Speaking about closed currency schemes which allow some state exporters of goods and services to not depend on a central financial allocation, he noted that this had been particularly beneficial in the case of tourism, nickel, transportation, and communications. In his remarks he confirmed that this “innovative form of the Cuban economic model” now applied to 159 state affiliated companies and 105 state MSMEs.

More generally, when it came to state enterprise, Gil told the National Assembly that progress was being made in classifying state companies into different groups as it was recognised that a single system of management could not be universally applied. He also reported that work on a business law is progressing and confirmed that there are now  8,012 independently managed  enterprises of which 105 are state-owned, the rest private, and 65 are non-agricultural cooperatives, creating in all some 212,400 non-state jobs.

Agricultural Production

Regarding agriculture, he said that production levels of root and other vegetables, eggs, milk, rice, beans, and other products had decreased in relation to 2022 . Speculation in food prices for staples, he recognised had become a matter of great concern to Cubans. Making clear that maintaining the regulated family basket was costing government between US$1.5bn and US$1.6bn as most items were based on imports, he stressed that national producers must participate more in providing the inputs. The minister also called for progress in each municipality, to calculate the basic local demand for food in order “to promote local development” in 2024.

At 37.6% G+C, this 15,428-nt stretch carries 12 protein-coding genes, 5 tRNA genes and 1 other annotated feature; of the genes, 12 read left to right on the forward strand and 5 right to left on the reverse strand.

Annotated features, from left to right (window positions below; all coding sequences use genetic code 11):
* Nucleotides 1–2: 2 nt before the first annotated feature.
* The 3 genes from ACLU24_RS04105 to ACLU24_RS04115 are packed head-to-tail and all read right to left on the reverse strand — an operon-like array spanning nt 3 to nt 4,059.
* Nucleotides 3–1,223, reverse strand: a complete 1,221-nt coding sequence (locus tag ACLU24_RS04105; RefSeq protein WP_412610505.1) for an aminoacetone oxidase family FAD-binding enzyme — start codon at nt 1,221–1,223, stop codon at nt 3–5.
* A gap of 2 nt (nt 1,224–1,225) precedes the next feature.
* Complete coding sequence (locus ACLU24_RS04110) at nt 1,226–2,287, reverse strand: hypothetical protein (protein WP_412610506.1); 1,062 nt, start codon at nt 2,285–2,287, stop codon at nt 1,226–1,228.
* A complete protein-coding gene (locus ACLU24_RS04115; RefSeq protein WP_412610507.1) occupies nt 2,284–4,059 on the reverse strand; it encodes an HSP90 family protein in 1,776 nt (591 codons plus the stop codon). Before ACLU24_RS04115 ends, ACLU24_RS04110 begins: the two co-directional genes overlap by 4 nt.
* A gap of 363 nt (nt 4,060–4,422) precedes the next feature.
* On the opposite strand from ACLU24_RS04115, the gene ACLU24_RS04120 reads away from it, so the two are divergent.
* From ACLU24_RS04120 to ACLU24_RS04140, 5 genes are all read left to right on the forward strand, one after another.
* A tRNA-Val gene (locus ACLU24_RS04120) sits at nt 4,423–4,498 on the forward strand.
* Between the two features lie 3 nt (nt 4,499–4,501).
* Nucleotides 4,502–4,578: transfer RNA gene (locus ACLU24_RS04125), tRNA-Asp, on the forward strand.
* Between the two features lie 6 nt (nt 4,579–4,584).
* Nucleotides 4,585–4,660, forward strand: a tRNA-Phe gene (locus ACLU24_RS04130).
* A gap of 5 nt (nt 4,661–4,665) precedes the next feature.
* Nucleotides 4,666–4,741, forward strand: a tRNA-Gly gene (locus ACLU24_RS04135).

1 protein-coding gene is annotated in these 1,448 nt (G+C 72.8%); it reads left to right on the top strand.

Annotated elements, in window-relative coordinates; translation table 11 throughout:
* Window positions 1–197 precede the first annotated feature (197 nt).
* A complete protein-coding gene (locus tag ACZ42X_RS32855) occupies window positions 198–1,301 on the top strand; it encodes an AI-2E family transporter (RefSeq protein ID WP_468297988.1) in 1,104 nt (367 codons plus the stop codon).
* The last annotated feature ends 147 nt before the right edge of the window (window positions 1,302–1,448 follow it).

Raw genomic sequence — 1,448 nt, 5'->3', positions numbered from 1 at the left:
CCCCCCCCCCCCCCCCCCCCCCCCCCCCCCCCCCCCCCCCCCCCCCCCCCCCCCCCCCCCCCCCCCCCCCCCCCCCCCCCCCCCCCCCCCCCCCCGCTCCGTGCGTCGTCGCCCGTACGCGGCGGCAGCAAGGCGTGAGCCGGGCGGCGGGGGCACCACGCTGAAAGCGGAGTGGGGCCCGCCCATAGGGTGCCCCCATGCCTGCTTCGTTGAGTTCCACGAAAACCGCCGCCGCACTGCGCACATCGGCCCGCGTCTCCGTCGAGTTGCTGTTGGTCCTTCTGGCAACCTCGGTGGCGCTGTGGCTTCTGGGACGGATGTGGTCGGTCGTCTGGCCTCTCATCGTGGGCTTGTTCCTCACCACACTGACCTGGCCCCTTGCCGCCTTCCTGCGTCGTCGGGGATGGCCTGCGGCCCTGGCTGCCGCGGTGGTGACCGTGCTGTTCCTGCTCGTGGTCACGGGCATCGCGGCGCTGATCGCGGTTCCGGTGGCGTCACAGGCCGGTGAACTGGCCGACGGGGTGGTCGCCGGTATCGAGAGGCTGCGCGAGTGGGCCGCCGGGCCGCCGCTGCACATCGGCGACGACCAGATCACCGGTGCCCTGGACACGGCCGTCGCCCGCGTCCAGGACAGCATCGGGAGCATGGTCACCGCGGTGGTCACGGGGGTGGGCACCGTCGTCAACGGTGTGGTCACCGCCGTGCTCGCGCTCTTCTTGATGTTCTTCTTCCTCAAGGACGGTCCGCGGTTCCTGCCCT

Elsewhere in his address Gil noted: there had been no progress in the country’s housing construction programme; that to achieve a gradual recovery in public transport, government was looking for new sources of financing for the sector; official inflation in the year from April 2022 amounted to 45.4%; there was a need after high levels of spending during the pandemic for new resources to recover social programmes, improve pensions, and care for the vulnerable. The requirement now, he said is for “more production, more efficiency, less resale, less diagnostics and more solutions.”